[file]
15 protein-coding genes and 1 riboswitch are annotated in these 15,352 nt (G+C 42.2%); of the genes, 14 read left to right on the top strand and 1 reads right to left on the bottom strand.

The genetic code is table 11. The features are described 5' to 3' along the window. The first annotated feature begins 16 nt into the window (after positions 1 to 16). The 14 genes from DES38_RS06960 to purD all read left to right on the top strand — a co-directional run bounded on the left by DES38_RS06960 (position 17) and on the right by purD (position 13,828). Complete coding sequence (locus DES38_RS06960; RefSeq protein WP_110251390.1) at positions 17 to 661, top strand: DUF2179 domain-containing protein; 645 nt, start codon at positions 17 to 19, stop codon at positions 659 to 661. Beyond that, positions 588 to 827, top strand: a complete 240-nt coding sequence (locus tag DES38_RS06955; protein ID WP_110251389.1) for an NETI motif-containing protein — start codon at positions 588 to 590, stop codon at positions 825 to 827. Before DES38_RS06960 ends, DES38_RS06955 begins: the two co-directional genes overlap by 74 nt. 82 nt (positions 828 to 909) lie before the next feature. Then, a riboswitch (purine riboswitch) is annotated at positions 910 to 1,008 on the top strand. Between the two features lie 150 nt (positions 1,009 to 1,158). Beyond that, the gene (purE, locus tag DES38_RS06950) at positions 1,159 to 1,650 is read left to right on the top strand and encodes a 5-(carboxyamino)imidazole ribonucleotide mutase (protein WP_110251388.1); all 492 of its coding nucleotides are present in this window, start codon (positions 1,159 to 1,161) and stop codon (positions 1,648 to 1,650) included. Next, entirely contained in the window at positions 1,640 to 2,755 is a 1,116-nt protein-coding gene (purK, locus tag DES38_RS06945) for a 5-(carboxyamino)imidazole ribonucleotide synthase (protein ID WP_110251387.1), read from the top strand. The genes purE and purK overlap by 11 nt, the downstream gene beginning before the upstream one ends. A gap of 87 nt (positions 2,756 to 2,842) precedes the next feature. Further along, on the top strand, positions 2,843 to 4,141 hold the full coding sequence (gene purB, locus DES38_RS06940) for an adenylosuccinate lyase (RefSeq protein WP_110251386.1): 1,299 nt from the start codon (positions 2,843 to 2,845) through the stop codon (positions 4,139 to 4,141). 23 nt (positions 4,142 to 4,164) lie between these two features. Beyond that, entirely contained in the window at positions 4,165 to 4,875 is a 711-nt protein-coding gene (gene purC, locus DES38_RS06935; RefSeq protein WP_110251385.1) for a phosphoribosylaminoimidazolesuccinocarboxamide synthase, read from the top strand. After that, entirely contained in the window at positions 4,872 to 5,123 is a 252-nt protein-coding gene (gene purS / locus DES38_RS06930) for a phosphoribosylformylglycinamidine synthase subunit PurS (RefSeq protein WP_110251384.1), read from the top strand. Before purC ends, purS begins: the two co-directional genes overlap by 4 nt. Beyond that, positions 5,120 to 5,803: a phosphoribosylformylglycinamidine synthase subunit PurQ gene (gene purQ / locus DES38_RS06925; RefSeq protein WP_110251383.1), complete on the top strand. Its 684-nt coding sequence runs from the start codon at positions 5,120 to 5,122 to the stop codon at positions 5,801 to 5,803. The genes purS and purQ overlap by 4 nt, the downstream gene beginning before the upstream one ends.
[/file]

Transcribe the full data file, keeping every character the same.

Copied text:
15 protein-coding genes and 1 riboswitch are annotated in these 15,352 nt (G+C 42.2%); of the genes, 14 read left to right on the top strand and 1 reads right to left on the bottom strand.

The genetic code is table 11. The features are described 5' to 3' along the window. The first annotated feature begins 16 nt into the window (after positions 1 to 16). The 14 genes from DES38_RS06960 to purD all read left to right on the top strand — a co-directional run bounded on the left by DES38_RS06960 (position 17) and on the right by purD (position 13,828). Complete coding sequence (locus DES38_RS06960; RefSeq protein WP_110251390.1) at positions 17 to 661, top strand: DUF2179 domain-containing protein; 645 nt, start codon at positions 17 to 19, stop codon at positions 659 to 661. Beyond that, positions 588 to 827, top strand: a complete 240-nt coding sequence (locus tag DES38_RS06955; protein ID WP_110251389.1) for an NETI motif-containing protein — start codon at positions 588 to 590, stop codon at positions 825 to 827. Before DES38_RS06960 ends, DES38_RS06955 begins: the two co-directional genes overlap by 74 nt. 82 nt (positions 828 to 909) lie before the next feature. Then, a riboswitch (purine riboswitch) is annotated at positions 910 to 1,008 on the top strand. Between the two features lie 150 nt (positions 1,009 to 1,158). Beyond that, the gene (purE, locus tag DES38_RS06950) at positions 1,159 to 1,650 is read left to right on the top strand and encodes a 5-(carboxyamino)imidazole ribonucleotide mutase (protein WP_110251388.1); all 492 of its coding nucleotides are present in this window, start codon (positions 1,159 to 1,161) and stop codon (positions 1,648 to 1,650) included. Next, entirely contained in the window at positions 1,640 to 2,755 is a 1,116-nt protein-coding gene (purK, locus tag DES38_RS06945) for a 5-(carboxyamino)imidazole ribonucleotide synthase (protein ID WP_110251387.1), read from the top strand. The genes purE and purK overlap by 11 nt, the downstream gene beginning before the upstream one ends. A gap of 87 nt (positions 2,756 to 2,842) precedes the next feature. Further along, on the top strand, positions 2,843 to 4,141 hold the full coding sequence (gene purB, locus DES38_RS06940) for an adenylosuccinate lyase (RefSeq protein WP_110251386.1): 1,299 nt from the start codon (positions 2,843 to 2,845) through the stop codon (positions 4,139 to 4,141). 23 nt (positions 4,142 to 4,164) lie between these two features. Beyond that, entirely contained in the window at positions 4,165 to 4,875 is a 711-nt protein-coding gene (gene purC, locus DES38_RS06935; RefSeq protein WP_110251385.1) for a phosphoribosylaminoimidazolesuccinocarboxamide synthase, read from the top strand. After that, entirely contained in the window at positions 4,872 to 5,123 is a 252-nt protein-coding gene (gene purS / locus DES38_RS06930) for a phosphoribosylformylglycinamidine synthase subunit PurS (RefSeq protein WP_110251384.1), read from the top strand. Before purC ends, purS begins: the two co-directional genes overlap by 4 nt. Beyond that, positions 5,120 to 5,803: a phosphoribosylformylglycinamidine synthase subunit PurQ gene (gene purQ / locus DES38_RS06925; RefSeq protein WP_110251383.1), complete on the top strand. Its 684-nt coding sequence runs from the start codon at positions 5,120 to 5,122 to the stop codon at positions 5,801 to 5,803. The genes purS and purQ overlap by 4 nt, the downstream gene beginning before the upstream one ends.